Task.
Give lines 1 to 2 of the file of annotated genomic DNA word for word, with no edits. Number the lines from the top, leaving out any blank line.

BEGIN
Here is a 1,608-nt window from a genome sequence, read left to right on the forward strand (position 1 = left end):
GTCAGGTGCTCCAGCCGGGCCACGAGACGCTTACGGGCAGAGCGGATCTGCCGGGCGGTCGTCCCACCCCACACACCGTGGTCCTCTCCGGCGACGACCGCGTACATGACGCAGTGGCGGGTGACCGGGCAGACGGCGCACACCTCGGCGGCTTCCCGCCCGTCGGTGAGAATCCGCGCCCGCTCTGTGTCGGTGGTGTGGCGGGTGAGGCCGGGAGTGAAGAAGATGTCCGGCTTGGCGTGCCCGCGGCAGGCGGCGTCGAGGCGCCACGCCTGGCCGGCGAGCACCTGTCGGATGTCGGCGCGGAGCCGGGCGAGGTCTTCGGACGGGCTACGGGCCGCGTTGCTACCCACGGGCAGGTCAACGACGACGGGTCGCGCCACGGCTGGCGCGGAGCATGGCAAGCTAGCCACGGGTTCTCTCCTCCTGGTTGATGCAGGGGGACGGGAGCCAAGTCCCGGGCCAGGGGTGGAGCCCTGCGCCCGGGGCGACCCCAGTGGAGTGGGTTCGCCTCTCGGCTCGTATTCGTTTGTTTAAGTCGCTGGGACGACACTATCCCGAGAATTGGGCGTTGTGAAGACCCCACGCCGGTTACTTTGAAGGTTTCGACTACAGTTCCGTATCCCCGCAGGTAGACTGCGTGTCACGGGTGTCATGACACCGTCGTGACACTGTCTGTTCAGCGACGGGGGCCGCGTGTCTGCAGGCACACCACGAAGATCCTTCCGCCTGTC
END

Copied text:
Here is a 1,608-nt window from a genome sequence, read left to right on the forward strand (position 1 = left end):
GTCAGGTGCTCCAGCCGGGCCACGAGACGCTTACGGGCAGAGCGGATCTGCCGGGCGGTCGTCCCACCCCACACACCGTGGTCCTCTCCGGCGACGACCGCGTACATGACGCAGTGGCGGGTGACCGGGCAGACGGCGCACACCTCGGCGGCTTCCCGCCCGTCGGTGAGAATCCGCGCCCGCTCTGTGTCGGTGGTGTGGCGGGTGAGGCCGGGAGTGAAGAAGATGTCCGGCTTGGCGTGCCCGCGGCAGGCGGCGTCGAGGCGCCACGCCTGGCCGGCGAGCACCTGTCGGATGTCGGCGCGGAGCCGGGCGAGGTCTTCGGACGGGCTACGGGCCGCGTTGCTACCCACGGGCAGGTCAACGACGACGGGTCGCGCCACGGCTGGCGCGGAGCATGGCAAGCTAGCCACGGGTTCTCTCCTCCTGGTTGATGCAGGGGGACGGGAGCCAAGTCCCGGGCCAGGGGTGGAGCCCTGCGCCCGGGGCGACCCCAGTGGAGTGGGTTCGCCTCTCGGCTCGTATTCGTTTGTTTAAGTCGCTGGGACGACACTATCCCGAGAATTGGGCGTTGTGAAGACCCCACGCCGGTTACTTTGAAGGTTTCGACTACAGTTCCGTATCCCCGCAGGTAGACTGCGTGTCACGGGTGTCATGACACCGTCGTGACACTGTCTGTTCAGCGACGGGGGCCGCGTGTCTGCAGGCACACCACGAAGATCCTTCCGCCTGTC